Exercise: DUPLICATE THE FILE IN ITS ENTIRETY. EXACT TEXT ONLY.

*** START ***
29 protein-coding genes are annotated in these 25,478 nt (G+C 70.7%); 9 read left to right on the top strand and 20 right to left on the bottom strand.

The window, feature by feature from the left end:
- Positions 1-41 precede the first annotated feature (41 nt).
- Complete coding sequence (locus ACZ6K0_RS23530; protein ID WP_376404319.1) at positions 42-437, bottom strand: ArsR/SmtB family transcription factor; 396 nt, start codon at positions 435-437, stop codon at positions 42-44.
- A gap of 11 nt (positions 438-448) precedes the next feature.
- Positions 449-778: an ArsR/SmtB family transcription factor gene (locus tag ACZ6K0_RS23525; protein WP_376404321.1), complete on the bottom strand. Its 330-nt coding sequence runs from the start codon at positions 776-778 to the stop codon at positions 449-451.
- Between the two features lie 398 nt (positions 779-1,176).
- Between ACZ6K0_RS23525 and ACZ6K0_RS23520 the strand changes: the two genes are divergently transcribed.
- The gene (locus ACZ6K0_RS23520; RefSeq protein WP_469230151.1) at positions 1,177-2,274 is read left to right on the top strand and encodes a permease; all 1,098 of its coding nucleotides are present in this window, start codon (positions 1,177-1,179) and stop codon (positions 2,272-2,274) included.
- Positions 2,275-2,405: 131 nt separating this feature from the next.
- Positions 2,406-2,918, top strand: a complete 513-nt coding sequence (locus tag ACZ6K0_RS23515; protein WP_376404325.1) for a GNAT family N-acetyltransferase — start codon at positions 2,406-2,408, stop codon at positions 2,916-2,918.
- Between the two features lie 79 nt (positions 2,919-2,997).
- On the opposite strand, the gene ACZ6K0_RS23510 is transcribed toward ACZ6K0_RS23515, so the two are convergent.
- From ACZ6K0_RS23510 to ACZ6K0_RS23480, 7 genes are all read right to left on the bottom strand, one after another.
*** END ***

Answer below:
29 protein-coding genes are annotated in these 25,478 nt (G+C 70.7%); 9 read left to right on the top strand and 20 right to left on the bottom strand.

The window, feature by feature from the left end:
- Positions 1-41 precede the first annotated feature (41 nt).
- Complete coding sequence (locus ACZ6K0_RS23530; protein ID WP_376404319.1) at positions 42-437, bottom strand: ArsR/SmtB family transcription factor; 396 nt, start codon at positions 435-437, stop codon at positions 42-44.
- A gap of 11 nt (positions 438-448) precedes the next feature.
- Positions 449-778: an ArsR/SmtB family transcription factor gene (locus tag ACZ6K0_RS23525; protein WP_376404321.1), complete on the bottom strand. Its 330-nt coding sequence runs from the start codon at positions 776-778 to the stop codon at positions 449-451.
- Between the two features lie 398 nt (positions 779-1,176).
- Between ACZ6K0_RS23525 and ACZ6K0_RS23520 the strand changes: the two genes are divergently transcribed.
- The gene (locus ACZ6K0_RS23520; RefSeq protein WP_469230151.1) at positions 1,177-2,274 is read left to right on the top strand and encodes a permease; all 1,098 of its coding nucleotides are present in this window, start codon (positions 1,177-1,179) and stop codon (positions 2,272-2,274) included.
- Positions 2,275-2,405: 131 nt separating this feature from the next.
- Positions 2,406-2,918, top strand: a complete 513-nt coding sequence (locus tag ACZ6K0_RS23515; protein WP_376404325.1) for a GNAT family N-acetyltransferase — start codon at positions 2,406-2,408, stop codon at positions 2,916-2,918.
- Between the two features lie 79 nt (positions 2,919-2,997).
- On the opposite strand, the gene ACZ6K0_RS23510 is transcribed toward ACZ6K0_RS23515, so the two are convergent.
- From ACZ6K0_RS23510 to ACZ6K0_RS23480, 7 genes are all read right to left on the bottom strand, one after another.